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Biography of Harrison B. Oatman
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Harrison B. Oatman, of Portland, was born in Courtland county, New York, February 25, 1826. His father, Harvey B. Oatman, died one year after the birth of our subject. One year later he accompanied his mother to Bellevue, Huron county, Ohio, where the family remained ten years and then settled in West Liberty, Ohio. Here they remained four years, after which they removed to Elgin, Illinois, and a few years later to Ogle county, in the same State. The latter place was at this time a new country and here Mr. Oatman commenced life on his own account as a farmer on land obtained from the government. On December, 25,1847, he was married to Miss Lucena K. Ross, a most estimable lady, who from that day to the present time has not only shared his fortunes, but has been a most excellent wife and mother and in its highest sense a worthy helpmate and companion.
He remained at Ogle until the fall of 1852, when he removed to Des Moines, Iowa, and the following summer (1853) with his brother, Harvey B. Oatman, and their families, started on the long journey across the plains to Oregon. After several weary months of traveling they arrived in the Rogue River Valley, in the fall of 1853, and here the two brothers and their wives took up a claim of 640 acres to which they were entitled under the donation ate, near Phoenix. The old wagon which had survived the journey of more than 3,000 miles was placed on the line dividing the respective claims and served as a place of habitation until a log cabin could be erected, and in this primitive way they commenced life in Oregon.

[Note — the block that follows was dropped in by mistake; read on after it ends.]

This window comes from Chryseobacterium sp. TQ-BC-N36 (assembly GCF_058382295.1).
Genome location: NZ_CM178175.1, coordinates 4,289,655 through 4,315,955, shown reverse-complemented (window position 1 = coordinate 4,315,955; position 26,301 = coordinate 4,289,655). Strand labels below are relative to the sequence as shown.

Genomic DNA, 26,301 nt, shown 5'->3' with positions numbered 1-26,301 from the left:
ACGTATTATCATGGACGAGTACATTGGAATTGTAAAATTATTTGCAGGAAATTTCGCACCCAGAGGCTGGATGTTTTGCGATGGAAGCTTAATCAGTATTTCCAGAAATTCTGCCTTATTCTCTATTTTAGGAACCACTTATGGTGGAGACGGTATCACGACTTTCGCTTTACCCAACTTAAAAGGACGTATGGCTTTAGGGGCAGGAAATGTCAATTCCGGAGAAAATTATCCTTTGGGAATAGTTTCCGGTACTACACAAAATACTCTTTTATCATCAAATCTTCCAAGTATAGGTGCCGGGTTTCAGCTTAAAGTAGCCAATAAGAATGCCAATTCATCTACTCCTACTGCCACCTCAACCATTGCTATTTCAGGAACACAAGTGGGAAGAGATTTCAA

For fourteen years following Mr. Oatman remained in the Rogue River Valley engaged in farming, mining and merchandising. He was a part owner of the mine of the “49” Mining Company in Southern Oregon, retaining his interest until after he had located in Portland. He also established the first store in Phoenix, which he successfully conducted for some time. Numerous incidents occurred during the period Mr. Oatman resided in Rogue River Valley illustrating the dangers of pioneer life in Oregon at that day. Perhaps the most thrilling incident in his experience occurred on September 25, 1855. On the preceding day Mr. Oatman, with Daniel P. Brittain and Calvin M. Field, started from Phoenix, each with ox teams and a load of flour destined for Yreka, California. Camping the first night near the foot of the Siskiyou Mountains, the train started up the ascent in the morning, Mr. Oatman in the lead. When within 300 feet of the summit the party was fired upon by Indians. Field and a young man by the name of Cunningham, who was passing at the time, were killed, Mr. Oatman alone escaping of those attacked, as Mr. Brittain, who was in the rear of the party had not reached the scene, but having heard the shots fired in the vicinity of the men in advance, fled down the mountain to the Mountain House, three miles from the place of attack. Mr. Oatman, although within sixty feet of the guns, miraculously escaped unhurt and fled to the Mountain House for assistance. Before leaving, the Indians killed thirteen of the oxen, the remainder of them escaping. The attack was without provocation and the first in a series of Indian outrages which led to the greatest Indian war known on the Pacific Coast, which raged along the Columbia, around Puget Sound and in the region of Rogue River, from the fall of 1855 to the summer of 1856. No less than 4,000 warriors were at times in arms against the whites, and only a lack of hearty and intelligent co-operation on the part of the hostiles saved the outlaying settlements from total annihilation, and the more populous communities of the Willamette Valley from all the horrors of barbaric warfare.